Slow weight gain | breastfedbabies

Some babies tend to gain weight more slowly than others. However, slow weight gain can mean that your baby is unwell or baby isn’t getting enough milk to grow. Most newborn babies to lose weight at first and then go back to birth weight when baby is around two weeks old. The rate of weight gain you can expect varies depending on the baby’s age:

  • 2 weeks to 4 months - 125-200g (5-8oz)per week
  • 4 to 6 months - 50-150g (2-6oz)per week
  • 6 to 12 months - 25-75g (1-3oz)per week

Signs that your baby may not be getting enough milk are:

  • poor or slow weight gain
  • less than six wet nappies a day
  • dirty nappies that are dark and dry (after the first four days, breastfed babies usually have at least two mustard coloured soft, runny stools each day)

Solving the problem

  • Ask your midwife, health visitor or a breastfeeding counsellor to carry out a feeding assessment and check your baby’s positioning and attachment.
  • Offer your baby breastfeeds frequently (at least 8-10 times a day) and let him feed for as long as he wants. If your baby tends to fall asleep at the breast, feed him in skin-to-skin contact and switch breasts during the feed to keep him awake and to encourage your milk supply.
  • If your baby is not able to feed well from the breast, he will need to be fed expressed breastmilk. Talk to your midwife, health visitor or a breastfeeding counsellor about expressing (also see our section on expressing milk). Expressing will help stimulate your milk supply and will help your baby get the energy he needs to breastfeed well and get back on track. You may only need to express for a few days and then return to full breastfeeding.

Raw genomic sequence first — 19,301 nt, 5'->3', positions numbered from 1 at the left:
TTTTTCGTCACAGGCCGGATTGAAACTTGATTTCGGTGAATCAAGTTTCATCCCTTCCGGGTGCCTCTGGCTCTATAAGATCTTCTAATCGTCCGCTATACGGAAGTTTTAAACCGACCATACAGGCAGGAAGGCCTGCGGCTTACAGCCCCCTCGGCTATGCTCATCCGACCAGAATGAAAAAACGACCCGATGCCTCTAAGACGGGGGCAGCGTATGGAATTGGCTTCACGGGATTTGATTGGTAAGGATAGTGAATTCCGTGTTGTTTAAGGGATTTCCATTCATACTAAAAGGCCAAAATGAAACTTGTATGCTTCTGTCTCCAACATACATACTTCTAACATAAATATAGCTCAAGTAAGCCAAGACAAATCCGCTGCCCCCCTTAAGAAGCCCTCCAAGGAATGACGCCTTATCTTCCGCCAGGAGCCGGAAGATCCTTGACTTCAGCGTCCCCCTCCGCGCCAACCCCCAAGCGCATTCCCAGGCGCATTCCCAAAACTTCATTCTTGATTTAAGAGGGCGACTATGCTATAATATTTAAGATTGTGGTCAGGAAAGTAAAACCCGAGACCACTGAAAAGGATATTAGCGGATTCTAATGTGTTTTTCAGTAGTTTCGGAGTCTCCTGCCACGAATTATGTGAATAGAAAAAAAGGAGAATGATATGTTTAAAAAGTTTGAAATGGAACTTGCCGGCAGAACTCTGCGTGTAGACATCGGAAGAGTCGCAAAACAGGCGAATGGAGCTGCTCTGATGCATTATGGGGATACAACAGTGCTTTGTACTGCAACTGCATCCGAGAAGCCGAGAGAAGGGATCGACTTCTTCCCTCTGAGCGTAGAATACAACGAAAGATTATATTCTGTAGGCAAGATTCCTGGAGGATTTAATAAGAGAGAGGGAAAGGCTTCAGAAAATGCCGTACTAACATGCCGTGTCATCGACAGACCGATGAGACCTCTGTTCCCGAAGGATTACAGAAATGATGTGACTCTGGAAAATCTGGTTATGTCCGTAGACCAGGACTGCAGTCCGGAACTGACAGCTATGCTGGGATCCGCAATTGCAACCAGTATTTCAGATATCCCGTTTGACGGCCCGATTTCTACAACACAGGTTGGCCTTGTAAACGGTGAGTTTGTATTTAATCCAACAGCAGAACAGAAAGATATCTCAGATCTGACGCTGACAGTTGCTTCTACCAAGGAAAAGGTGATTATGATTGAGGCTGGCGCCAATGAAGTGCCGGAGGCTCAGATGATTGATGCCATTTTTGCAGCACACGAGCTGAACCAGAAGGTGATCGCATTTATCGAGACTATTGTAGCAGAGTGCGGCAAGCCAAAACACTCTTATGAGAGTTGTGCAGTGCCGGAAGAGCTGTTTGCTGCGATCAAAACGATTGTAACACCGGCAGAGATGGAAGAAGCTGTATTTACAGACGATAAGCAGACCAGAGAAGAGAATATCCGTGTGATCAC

Things to avoid

  • Giving your baby a dummy. This will mean that he is spending time sucking a dummy when he should be at the breast receiving milk and stimulating your milk supply
  • Trying to limit the number of feeds your baby gets and how long they last. This will mean that your milk supply is not well stimulated.
  • Feeding from one breast only at each feed. Your milk supply will be stimulated better if you feed from both breasts. Your breastmilk changes during the course of a feed but as long as you always let the baby decide when he's had enough he'll get what he needs.